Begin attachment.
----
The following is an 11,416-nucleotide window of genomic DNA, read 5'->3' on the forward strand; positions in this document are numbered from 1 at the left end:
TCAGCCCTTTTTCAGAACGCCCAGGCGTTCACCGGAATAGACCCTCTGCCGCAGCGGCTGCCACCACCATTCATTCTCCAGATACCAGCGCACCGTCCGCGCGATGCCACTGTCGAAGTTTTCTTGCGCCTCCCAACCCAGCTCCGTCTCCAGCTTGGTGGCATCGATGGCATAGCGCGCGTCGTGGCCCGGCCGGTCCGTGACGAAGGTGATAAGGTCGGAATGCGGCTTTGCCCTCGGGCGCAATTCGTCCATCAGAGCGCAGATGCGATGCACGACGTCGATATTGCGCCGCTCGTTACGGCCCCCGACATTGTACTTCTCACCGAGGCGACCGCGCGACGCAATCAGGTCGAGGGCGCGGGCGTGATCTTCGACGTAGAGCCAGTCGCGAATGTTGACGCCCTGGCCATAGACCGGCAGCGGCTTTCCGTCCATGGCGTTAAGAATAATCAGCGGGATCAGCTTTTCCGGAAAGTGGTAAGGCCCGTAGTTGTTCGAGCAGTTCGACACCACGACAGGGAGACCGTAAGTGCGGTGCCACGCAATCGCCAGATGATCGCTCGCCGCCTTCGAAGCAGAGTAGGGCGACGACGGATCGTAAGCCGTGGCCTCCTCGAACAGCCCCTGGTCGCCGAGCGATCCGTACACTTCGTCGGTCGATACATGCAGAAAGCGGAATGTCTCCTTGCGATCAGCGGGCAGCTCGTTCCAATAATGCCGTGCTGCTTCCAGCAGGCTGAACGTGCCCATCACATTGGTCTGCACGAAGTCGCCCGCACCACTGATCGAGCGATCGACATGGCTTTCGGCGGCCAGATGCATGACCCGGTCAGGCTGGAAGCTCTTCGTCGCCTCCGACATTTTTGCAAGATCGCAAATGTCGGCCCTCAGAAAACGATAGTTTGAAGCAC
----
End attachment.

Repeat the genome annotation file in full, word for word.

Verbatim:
The following is an 11,416-nucleotide window of genomic DNA, read 5'->3' on the forward strand; positions in this document are numbered from 1 at the left end:
TCAGCCCTTTTTCAGAACGCCCAGGCGTTCACCGGAATAGACCCTCTGCCGCAGCGGCTGCCACCACCATTCATTCTCCAGATACCAGCGCACCGTCCGCGCGATGCCACTGTCGAAGTTTTCTTGCGCCTCCCAACCCAGCTCCGTCTCCAGCTTGGTGGCATCGATGGCATAGCGCGCGTCGTGGCCCGGCCGGTCCGTGACGAAGGTGATAAGGTCGGAATGCGGCTTTGCCCTCGGGCGCAATTCGTCCATCAGAGCGCAGATGCGATGCACGACGTCGATATTGCGCCGCTCGTTACGGCCCCCGACATTGTACTTCTCACCGAGGCGACCGCGCGACGCAATCAGGTCGAGGGCGCGGGCGTGATCTTCGACGTAGAGCCAGTCGCGAATGTTGACGCCCTGGCCATAGACCGGCAGCGGCTTTCCGTCCATGGCGTTAAGAATAATCAGCGGGATCAGCTTTTCCGGAAAGTGGTAAGGCCCGTAGTTGTTCGAGCAGTTCGACACCACGACAGGGAGACCGTAAGTGCGGTGCCACGCAATCGCCAGATGATCGCTCGCCGCCTTCGAAGCAGAGTAGGGCGACGACGGATCGTAAGCCGTGGCCTCCTCGAACAGCCCCTGGTCGCCGAGCGATCCGTACACTTCGTCGGTCGATACATGCAGAAAGCGGAATGTCTCCTTGCGATCAGCGGGCAGCTCGTTCCAATAATGCCGTGCTGCTTCCAGCAGGCTGAACGTGCCCATCACATTGGTCTGCACGAAGTCGCCCGCACCACTGATCGAGCGATCGACATGGCTTTCGGCGGCCAGATGCATGACCCGGTCAGGCTGGAAGCTCTTCGTCGCCTCCGACATTTTTGCAAGATCGCAAATGTCGGCCCTCAGAAAACGATAGTTTGAAGCAC